The overhead shade should be either slanting opening towards the north and sloping towards south or flat depending upon the material used. The height should be such that the free movement of workers under the shade is not difficult.
Quality Of cuttings
To a great extent, the success of vegetative propagation depends upon the quality of cuttings used. As far as possible, cuttings should be obtained from hard/semihard, green, middle parts of freely growing primaries.
Each cutting should contain one healthy mother leaf and a swollen/dormant axillary bud. Hard brown cuttings and cuttings with overgrown axillary buds must be discarded as these cuttings tend to form large callus growth and remain dormant for a long period.
Preparation of cuttings
While making cutting, the top cut should be made immediately above the axillary bud parallel to the leaf blade. The basal cut should be given at least 2.5 cm below the petiole of the mother leaf obliquely more or less parallel to the top cut. The cuts should be clean and sharp without any jagged ends.
Cuttings should always be prepared under shade in a bucket containing 0.1% Zinc sulfate solution ( 100 gm in 100 lit of water) and planted immediately. Prepared cuttings should not be stored for a long time. In case if there is some delay between making cuttings and planting, then the prepared cutting should be kept in a cool dark place wrapped in clean wet hessian cloth. At the time of planting of such cuttings, the basal cuts should be freshened using a sharp blade / Knife.
Planting Of cuttings
For best results, cuttings should be planted during the cooler parts of the day. Direct sunlight at the time of planting should be avoided. The cuttings should be planted in the same direction pointing the tip of the mother leaves to north or west in order to preclude possible sun scorch damage. At least 24 hours before planting cuttings if there is no rain, the beds/ sleeves should be watered properly. Plant the cuttings keeping the axillary buds and the petiole of the mother leaf at least 4-5mm above the soil surface and the mother leaf in an upright position. Following planting cuttings, press the base of the cuttings with the forefinger and thumb firmly to avoid air pockets.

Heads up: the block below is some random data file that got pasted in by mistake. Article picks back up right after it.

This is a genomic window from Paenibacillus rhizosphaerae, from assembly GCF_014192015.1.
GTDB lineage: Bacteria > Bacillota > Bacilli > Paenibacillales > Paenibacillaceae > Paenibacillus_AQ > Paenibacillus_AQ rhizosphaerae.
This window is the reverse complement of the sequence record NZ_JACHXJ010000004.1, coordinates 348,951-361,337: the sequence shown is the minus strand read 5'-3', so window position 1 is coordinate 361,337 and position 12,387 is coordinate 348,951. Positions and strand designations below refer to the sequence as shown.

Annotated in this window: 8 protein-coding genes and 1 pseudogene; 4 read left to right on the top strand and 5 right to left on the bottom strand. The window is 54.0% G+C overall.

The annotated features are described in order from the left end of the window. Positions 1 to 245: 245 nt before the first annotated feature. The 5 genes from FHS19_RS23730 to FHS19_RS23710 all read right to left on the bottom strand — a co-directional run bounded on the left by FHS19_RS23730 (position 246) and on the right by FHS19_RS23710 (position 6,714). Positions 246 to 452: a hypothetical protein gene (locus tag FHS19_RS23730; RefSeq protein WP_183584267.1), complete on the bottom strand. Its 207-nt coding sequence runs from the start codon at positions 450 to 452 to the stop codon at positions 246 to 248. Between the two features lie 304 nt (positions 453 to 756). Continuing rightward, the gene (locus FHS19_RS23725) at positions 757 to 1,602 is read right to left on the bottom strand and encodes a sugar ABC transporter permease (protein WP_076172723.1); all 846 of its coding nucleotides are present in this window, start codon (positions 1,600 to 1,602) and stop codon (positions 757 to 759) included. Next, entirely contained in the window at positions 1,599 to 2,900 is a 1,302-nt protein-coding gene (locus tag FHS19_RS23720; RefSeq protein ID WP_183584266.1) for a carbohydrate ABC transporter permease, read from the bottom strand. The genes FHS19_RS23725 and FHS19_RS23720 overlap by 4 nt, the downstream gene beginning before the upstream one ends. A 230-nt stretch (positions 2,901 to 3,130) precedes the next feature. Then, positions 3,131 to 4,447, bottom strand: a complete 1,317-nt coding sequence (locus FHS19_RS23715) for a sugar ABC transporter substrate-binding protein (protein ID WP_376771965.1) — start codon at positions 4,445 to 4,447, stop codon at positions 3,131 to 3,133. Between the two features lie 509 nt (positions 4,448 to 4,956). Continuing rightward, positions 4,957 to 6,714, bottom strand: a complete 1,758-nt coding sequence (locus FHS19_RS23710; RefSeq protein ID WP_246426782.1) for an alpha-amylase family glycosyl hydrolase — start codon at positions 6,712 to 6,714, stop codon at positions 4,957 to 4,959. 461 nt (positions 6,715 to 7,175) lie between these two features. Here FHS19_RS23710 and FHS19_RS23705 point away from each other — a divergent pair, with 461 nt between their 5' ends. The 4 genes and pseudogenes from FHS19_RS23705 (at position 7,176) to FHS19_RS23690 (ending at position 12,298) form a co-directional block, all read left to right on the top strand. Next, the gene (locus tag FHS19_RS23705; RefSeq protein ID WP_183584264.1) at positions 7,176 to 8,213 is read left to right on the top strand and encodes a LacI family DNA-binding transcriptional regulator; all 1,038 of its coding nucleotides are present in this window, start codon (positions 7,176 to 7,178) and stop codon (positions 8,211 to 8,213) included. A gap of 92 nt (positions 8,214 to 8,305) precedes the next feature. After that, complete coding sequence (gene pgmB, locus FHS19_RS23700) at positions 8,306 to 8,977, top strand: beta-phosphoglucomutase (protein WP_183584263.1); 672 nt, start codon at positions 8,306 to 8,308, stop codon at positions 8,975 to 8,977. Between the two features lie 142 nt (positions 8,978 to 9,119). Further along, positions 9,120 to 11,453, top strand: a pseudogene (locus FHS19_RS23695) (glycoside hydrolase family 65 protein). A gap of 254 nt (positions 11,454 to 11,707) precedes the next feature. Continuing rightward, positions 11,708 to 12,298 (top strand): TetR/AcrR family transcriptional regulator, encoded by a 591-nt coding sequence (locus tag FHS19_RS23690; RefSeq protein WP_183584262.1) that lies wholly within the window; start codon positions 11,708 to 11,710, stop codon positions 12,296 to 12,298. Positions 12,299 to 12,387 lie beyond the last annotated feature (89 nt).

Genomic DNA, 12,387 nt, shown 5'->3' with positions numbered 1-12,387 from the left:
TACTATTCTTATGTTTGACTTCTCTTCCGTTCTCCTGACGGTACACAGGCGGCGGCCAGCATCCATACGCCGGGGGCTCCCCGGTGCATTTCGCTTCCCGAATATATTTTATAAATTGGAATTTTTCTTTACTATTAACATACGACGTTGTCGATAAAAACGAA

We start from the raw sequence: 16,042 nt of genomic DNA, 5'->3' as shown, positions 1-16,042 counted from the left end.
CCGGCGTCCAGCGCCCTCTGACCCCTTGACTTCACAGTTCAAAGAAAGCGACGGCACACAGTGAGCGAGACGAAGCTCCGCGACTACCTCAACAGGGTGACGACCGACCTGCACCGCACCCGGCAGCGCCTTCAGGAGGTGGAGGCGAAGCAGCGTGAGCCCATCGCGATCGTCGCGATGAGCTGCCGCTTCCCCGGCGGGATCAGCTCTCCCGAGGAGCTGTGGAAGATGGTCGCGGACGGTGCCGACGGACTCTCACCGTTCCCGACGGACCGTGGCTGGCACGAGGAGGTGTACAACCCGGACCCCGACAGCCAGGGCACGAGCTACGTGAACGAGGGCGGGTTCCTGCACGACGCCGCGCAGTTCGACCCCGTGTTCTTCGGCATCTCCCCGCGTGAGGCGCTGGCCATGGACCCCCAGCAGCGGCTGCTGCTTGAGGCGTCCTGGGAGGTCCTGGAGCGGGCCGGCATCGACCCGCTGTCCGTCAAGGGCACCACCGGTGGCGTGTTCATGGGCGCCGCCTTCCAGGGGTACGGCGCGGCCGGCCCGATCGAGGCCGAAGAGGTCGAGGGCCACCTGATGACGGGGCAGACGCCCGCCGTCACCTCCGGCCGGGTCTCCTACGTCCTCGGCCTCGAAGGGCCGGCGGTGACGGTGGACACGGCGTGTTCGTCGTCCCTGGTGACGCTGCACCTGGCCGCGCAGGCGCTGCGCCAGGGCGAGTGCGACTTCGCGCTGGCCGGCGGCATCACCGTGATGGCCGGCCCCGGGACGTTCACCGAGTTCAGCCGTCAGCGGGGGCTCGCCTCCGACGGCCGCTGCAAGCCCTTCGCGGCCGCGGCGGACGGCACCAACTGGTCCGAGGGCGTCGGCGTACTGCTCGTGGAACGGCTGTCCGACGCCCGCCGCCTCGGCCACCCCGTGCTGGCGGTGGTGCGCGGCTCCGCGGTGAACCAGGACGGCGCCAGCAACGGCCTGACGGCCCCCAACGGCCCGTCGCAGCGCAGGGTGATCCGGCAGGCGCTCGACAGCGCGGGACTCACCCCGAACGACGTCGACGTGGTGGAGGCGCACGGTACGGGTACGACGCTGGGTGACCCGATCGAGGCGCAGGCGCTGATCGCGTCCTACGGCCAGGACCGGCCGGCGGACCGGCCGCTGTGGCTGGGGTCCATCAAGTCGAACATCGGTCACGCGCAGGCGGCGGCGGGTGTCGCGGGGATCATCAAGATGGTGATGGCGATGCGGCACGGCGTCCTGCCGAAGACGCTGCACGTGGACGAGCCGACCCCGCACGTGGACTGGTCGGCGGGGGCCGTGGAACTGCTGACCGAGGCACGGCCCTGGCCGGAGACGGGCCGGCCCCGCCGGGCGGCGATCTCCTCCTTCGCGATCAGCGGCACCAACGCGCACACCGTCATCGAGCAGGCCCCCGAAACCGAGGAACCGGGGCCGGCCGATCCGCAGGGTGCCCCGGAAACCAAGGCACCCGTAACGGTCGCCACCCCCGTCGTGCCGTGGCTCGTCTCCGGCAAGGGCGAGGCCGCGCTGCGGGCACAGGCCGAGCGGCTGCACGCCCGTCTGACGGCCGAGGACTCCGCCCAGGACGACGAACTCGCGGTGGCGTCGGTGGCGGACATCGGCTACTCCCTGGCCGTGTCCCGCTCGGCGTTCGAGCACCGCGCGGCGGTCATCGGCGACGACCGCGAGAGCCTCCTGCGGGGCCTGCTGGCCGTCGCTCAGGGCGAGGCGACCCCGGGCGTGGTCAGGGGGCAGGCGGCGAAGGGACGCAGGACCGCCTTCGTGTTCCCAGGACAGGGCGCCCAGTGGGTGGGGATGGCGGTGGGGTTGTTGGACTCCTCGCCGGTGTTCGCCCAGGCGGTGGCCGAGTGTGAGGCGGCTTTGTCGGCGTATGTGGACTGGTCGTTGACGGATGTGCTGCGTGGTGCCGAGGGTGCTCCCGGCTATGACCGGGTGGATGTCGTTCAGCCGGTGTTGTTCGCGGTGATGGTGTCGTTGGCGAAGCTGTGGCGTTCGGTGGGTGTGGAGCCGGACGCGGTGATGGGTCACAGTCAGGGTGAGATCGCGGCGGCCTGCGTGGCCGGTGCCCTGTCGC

Lightly water the cuttings immediately the following planting using clean hand sprayer fitted with cone/ fan nozzle. Do not allow the beds to go dry and continue watering using hand sprayers as and when required. At this stage, the water requirement of cuttings is very low hence over-watering must be avoided.
Use of Fertilizers
Initially, unless there is root initiation the newly planted cuttings do not require any fertilizer. However, as the cuttings grow, the demand for nutrients is also increased. Under such a situation after the plants produce 4-5 full leaves, they should be manured with a mixture of NPK ( 2:1:2) and dry soil at a 1:9 ratio around the collar of the plants. The manuring should be done for 6-8 rounds at a 4-week interval.
Pest and Disease control
The most common pests in the nursery are a red spider, purple mite, Greenfly, and Cricket. Pest Infestation should be monitored regularly and appropriate action should be taken timely to avoid damage.
Blister blight and collar rots of mother leaves are the two most common diseases of clonal nurseries. overcast sky with misty climate during May-July is two main predisposing factors for blister blight infection. Once the blisters appear on young leaves, then any approved COC formulation should be sprayed at 1:400 dilution at 4 days interval until the weather becomes warm and sunny.
Collar rot of mother leaves normally occurs in July where the propagation period is extended. Once this disease is noticed, two rounds of COC at 1:400 dilution on the cuttings are recommended at 10 days interval.
Hand weeding from the beds as well as sleeve surfaces should be carried out as a routine practice. Mossy growth as and when noticed should be scraped using a small piece of a bamboo stick. Impeded drainage and over watering are two main causes for the growth of moss. Therefore improvement of drainage should receive priority.
In the rainy season dripping water from the overhead shade makes large depressions on the soil surface. At times the cuttings are dug out causing huge damage. The drip damaged sleeves should be topped up regularly using fine dry soil. The overhead shade should be adjusted frequently to eliminate the cause of drip damage.